“Brands need to work harder”: Lessons in modern brand building from top consumer brand experts
“We’re now living in a world where consumers have an unprecedented amount of choice and information and, ultimately, power. Brands have had to respond accordingly, they can’t take their consumers for granted anymore.” — Emily Heyward, cofounder of Red Antler and author of Obsessed: Building a Brand People Love from Day One.
The bar has never been higher for brands and the builders behind them. Consumers look to brands to have a point of view, to take a stand, solve real problems, and develop a relationship that goes beyond the transaction.
But it’s more complicated than just that. Brands must navigate a global public health crisis, join important social justice conversations, figure out how to work with Amazon, determine their differentiation, and more.
Last week, hundreds of founders, investors, operators, and marketers joined our virtual event with Red Antler and Silicon Valley Bank to dig into what drives obsession for our favorite products and rules for modern brand building.
We heard from Abigail Stone, cofounder of Otherland, Arnaud Plas, cofounder of Prose, Web Smith, founder of 2PM, and Silicon Valley Bank vice president Mark Berman, in a conversation moderated by Lerer Hippeau Principal Caitlin Strandberg. The panel was followed by a fireside chat with Red Antler cofounder Emily Heyward and Lerer Hippeau Managing Partner Ben Lerer.
You can watch the full video here.
Here are our 10 favorite takeaways.
On working with branding agencies:
“It’s critical for founders who are investing in branding that you need to take a fully active and engaged role in that agency’s creative process. It’s your responsibility to make sure you’re not surprised at the end of the process and to show up and make time to give creative feedback and get comfortable with doing that.” — Abigail
On evolving your brand:
“You can’t only be timeless, you have to be timely. I see a brand like a piano, you have to be consistent, but you can play different notes and different music to re-engage with the context and environment especially in light of current events.” — Arnaud
On standing out in crowded categories:
“It’s important to consider quantifying founder-product fit, finding the founder-product fit and, plus and hopefully, that founder has the potential to build organically. If I can find a founder who is the embodiment of the brand and they also have an organic acquisition flywheel of sorts, you’re talking about something that is a potentially winning equation.” — Web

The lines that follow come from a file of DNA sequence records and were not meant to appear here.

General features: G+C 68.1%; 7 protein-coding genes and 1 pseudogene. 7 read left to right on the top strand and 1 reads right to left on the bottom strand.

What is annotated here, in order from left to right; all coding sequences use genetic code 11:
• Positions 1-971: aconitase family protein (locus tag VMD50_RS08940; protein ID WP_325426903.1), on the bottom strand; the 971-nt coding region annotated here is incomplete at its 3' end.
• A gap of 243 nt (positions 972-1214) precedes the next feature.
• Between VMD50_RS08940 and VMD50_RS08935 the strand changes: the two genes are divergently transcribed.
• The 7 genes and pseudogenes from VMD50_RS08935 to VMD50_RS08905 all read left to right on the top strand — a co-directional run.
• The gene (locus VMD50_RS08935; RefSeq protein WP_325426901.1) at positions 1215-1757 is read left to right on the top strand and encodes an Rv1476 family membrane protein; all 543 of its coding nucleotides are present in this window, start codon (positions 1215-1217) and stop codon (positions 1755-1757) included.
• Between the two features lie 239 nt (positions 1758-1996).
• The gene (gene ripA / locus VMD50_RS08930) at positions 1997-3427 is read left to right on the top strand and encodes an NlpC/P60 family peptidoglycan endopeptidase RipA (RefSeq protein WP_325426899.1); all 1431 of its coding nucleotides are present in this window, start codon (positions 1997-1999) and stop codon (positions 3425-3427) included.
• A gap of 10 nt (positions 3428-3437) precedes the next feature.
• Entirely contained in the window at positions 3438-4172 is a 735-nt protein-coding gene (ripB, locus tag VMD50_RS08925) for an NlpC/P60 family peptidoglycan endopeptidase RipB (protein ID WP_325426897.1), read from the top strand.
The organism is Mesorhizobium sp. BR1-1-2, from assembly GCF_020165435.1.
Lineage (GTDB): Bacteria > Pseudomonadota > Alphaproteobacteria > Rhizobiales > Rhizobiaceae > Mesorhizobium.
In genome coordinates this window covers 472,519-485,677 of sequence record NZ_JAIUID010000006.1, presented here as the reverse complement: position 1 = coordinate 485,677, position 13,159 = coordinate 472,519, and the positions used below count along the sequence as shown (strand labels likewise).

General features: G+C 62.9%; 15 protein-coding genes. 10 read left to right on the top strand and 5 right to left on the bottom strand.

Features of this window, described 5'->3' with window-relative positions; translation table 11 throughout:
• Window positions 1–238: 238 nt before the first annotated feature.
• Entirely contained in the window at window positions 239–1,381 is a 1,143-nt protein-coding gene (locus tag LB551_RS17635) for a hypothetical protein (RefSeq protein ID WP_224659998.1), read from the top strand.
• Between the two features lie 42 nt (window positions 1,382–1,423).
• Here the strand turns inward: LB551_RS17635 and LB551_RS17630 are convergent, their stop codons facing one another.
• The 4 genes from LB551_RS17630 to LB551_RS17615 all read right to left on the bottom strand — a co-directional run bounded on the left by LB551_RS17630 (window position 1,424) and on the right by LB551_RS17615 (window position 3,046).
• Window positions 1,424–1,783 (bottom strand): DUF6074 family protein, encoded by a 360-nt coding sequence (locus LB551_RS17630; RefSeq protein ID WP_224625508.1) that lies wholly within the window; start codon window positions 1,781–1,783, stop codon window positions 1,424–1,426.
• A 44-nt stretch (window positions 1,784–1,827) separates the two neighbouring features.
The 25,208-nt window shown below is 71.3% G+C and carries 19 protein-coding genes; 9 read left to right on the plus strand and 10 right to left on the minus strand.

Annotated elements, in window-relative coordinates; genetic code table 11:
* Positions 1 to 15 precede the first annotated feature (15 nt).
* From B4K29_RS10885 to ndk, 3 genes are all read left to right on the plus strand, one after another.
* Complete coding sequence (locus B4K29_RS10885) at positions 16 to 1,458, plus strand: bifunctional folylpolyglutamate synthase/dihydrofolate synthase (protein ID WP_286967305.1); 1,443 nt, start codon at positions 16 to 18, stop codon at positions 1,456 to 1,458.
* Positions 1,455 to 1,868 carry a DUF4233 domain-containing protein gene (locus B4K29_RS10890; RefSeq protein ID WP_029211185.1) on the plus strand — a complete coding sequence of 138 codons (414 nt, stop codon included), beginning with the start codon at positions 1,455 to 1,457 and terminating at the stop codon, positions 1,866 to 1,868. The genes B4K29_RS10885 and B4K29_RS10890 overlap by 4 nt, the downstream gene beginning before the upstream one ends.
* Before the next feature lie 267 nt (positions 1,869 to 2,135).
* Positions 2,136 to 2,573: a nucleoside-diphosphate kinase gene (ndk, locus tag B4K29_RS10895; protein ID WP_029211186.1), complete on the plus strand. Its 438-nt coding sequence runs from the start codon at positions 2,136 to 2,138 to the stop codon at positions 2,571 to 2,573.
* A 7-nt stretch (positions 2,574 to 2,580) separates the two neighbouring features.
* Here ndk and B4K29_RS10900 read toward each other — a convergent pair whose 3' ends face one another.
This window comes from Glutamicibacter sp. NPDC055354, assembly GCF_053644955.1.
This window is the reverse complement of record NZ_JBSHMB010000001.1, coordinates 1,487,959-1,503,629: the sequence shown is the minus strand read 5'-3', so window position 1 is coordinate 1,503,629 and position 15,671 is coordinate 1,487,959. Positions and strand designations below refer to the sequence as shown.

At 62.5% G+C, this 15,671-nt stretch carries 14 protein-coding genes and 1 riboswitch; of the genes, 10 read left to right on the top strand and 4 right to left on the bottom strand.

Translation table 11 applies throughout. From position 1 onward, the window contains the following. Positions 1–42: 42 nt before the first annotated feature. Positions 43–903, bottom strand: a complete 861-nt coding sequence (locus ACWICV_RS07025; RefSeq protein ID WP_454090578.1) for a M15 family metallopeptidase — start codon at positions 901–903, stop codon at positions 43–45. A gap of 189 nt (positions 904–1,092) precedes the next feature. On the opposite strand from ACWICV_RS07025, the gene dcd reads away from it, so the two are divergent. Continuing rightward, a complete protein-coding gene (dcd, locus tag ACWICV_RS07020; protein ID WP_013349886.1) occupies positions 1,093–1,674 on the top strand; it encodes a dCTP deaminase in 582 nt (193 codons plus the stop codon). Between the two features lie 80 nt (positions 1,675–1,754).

On launching new brands in a world with Amazon:
“One way we’ve seen Amazon used well is as a channel for brand discovery or advertising. One challenge we’ve seen with the channel is when your brand’s success is predicated on consumer education during the purchase journey since you’re removing control.” — Mark
On defining your brand:
“You never really nail it. It’s a continuous progress. The brand is like a living element and so the timely part is never done, because, by definition, the context will change. You will have to adapt and you will have to continue to nurture your brand over time.” — Arnaud
On valuing the strength of a brand:
“Brand drives lifetime value, brand is the relationship and the closeness the consumer feels to your product and keeps them coming back again and again and again. There should be a direct correlation between strong brands and strong lifetime value, which then in turn leads to potential opportunities to broaden your product set that would be attractive to M&A inbound.” — Mark
On catching our attention:
“We need to believe that there’s a reason for this business to exist in the world, that it’s a substantive improvement on what came before. It has to either be creating a new category or fundamentally transforming its existing category.” — Emily
On beating out copycats:
“No matter what you’re doing, there’s going to be competition. You have to continue to be out ahead, continue to surprise, continue to innovate from a product perspective and continue to find new ways to tell your story that demonstrate why you’re actually better and why the others are a cheap imitation.” — Emily
On brands taking a stand:
“It’s not enough for a brand to say ‘we need to have a cause, who should we donate to?’ If it’s something you could take off and the brand would be the same, it’s not deep enough. It’s a part of the story, but the story wouldn’t exist without it.” — Emily
On breaking out:
“If, as a company, you’re not getting to some pretty meaningful volume within your first year on a run rate basis, it’s much, much harder to break out. If you don’t come out of the gate somewhat hot, it’s hard to get that momentum later. That’s an argument for making an investment in great brand early.” — Ben
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